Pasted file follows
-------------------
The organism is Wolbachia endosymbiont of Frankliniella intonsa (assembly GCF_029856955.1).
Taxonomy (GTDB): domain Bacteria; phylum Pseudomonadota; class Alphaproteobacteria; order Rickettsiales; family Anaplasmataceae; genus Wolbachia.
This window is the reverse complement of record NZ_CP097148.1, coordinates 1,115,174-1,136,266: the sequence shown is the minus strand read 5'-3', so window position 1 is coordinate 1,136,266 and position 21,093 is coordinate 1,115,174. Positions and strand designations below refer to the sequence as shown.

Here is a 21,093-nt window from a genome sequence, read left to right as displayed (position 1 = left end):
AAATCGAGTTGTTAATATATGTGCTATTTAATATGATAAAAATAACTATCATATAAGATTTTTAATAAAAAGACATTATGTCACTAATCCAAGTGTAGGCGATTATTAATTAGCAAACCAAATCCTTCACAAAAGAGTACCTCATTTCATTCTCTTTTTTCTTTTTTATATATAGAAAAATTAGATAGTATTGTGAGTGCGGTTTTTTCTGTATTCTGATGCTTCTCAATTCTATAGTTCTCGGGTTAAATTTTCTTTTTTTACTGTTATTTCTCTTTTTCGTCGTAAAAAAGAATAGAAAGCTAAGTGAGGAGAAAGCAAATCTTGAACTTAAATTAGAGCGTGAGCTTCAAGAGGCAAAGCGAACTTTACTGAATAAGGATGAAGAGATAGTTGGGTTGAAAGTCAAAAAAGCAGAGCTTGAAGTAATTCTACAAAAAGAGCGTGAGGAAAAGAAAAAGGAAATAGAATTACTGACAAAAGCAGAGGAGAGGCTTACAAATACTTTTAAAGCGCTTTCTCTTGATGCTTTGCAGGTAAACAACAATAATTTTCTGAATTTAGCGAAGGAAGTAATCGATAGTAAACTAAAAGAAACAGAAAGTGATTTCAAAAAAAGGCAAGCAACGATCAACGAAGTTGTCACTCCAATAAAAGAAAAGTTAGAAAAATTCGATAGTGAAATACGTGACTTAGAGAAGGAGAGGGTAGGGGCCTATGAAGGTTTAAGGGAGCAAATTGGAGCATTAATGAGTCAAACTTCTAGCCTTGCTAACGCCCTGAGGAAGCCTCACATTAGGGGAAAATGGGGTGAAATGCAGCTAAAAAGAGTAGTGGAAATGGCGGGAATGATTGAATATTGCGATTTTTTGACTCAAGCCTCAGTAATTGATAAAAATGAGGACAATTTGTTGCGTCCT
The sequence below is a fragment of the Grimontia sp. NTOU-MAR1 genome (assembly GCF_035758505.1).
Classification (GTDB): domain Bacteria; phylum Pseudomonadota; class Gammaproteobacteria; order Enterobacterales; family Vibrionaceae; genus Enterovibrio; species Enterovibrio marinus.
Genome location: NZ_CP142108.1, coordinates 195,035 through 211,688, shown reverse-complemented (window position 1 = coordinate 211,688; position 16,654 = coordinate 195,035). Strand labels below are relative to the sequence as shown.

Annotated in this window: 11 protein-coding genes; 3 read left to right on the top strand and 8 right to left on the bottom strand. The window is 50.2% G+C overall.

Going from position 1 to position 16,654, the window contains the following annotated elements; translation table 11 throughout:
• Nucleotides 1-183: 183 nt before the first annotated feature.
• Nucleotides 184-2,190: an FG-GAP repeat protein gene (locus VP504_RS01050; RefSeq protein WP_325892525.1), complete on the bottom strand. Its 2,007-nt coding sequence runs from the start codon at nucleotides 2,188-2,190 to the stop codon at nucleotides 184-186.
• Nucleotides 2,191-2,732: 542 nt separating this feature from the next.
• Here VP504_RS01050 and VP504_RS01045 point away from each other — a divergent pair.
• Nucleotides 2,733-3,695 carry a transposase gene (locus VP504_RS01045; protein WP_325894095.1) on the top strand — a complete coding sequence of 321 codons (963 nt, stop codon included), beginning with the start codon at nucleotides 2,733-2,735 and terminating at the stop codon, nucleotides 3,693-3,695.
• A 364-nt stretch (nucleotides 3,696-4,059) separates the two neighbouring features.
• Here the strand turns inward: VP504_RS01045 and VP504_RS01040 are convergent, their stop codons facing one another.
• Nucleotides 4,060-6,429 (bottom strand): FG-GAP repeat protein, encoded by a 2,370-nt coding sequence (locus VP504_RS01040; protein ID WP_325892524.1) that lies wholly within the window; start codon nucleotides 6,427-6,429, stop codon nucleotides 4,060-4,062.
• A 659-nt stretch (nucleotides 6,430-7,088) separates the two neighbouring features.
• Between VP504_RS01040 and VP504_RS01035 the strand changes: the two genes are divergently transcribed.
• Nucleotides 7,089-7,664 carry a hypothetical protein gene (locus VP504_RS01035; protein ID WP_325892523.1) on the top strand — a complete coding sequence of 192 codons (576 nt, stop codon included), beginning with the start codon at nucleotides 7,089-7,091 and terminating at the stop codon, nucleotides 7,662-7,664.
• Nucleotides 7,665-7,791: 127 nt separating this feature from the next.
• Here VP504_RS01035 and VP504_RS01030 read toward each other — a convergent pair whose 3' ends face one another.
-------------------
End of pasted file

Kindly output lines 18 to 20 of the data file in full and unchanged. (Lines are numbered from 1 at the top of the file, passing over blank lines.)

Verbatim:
• Nucleotides 4,060-6,429 (bottom strand): FG-GAP repeat protein, encoded by a 2,370-nt coding sequence (locus VP504_RS01040; protein ID WP_325892524.1) that lies wholly within the window; start codon nucleotides 6,427-6,429, stop codon nucleotides 4,060-4,062.
• A 659-nt stretch (nucleotides 6,430-7,088) separates the two neighbouring features.
• Between VP504_RS01040 and VP504_RS01035 the strand changes: the two genes are divergently transcribed.